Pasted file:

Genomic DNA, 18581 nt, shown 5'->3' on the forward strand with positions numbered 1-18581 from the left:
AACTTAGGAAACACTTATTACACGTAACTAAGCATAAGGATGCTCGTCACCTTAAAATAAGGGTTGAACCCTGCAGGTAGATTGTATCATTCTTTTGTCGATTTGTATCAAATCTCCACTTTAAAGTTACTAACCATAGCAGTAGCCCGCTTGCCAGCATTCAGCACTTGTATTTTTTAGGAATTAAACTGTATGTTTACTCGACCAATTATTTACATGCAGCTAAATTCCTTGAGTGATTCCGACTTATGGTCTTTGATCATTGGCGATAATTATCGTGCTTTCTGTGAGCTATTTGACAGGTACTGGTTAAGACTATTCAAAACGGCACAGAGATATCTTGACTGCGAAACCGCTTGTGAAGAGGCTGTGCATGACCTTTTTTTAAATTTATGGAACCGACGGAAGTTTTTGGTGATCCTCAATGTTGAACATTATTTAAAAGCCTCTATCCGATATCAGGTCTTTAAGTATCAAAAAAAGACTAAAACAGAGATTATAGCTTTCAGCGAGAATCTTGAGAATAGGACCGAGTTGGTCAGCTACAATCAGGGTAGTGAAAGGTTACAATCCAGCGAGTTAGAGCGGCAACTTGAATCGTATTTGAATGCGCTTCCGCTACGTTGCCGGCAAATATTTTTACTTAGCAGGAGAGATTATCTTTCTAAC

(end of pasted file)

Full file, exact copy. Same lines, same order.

Genomic DNA, 18581 nt, shown 5'->3' on the forward strand with positions numbered 1-18581 from the left:
AACTTAGGAAACACTTATTACACGTAACTAAGCATAAGGATGCTCGTCACCTTAAAATAAGGGTTGAACCCTGCAGGTAGATTGTATCATTCTTTTGTCGATTTGTATCAAATCTCCACTTTAAAGTTACTAACCATAGCAGTAGCCCGCTTGCCAGCATTCAGCACTTGTATTTTTTAGGAATTAAACTGTATGTTTACTCGACCAATTATTTACATGCAGCTAAATTCCTTGAGTGATTCCGACTTATGGTCTTTGATCATTGGCGATAATTATCGTGCTTTCTGTGAGCTATTTGACAGGTACTGGTTAAGACTATTCAAAACGGCACAGAGATATCTTGACTGCGAAACCGCTTGTGAAGAGGCTGTGCATGACCTTTTTTTAAATTTATGGAACCGACGGAAGTTTTTGGTGATCCTCAATGTTGAACATTATTTAAAAGCCTCTATCCGATATCAGGTCTTTAAGTATCAAAAAAAGACTAAAACAGAGATTATAGCTTTCAGCGAGAATCTTGAGAATAGGACCGAGTTGGTCAGCTACAATCAGGGTAGTGAAAGGTTACAATCCAGCGAGTTAGAGCGGCAACTTGAATCGTATTTGAATGCGCTTCCGCTACGTTGCCGGCAAATATTTTTACTTAGCAGGAGAGATTATCTTTCTAAC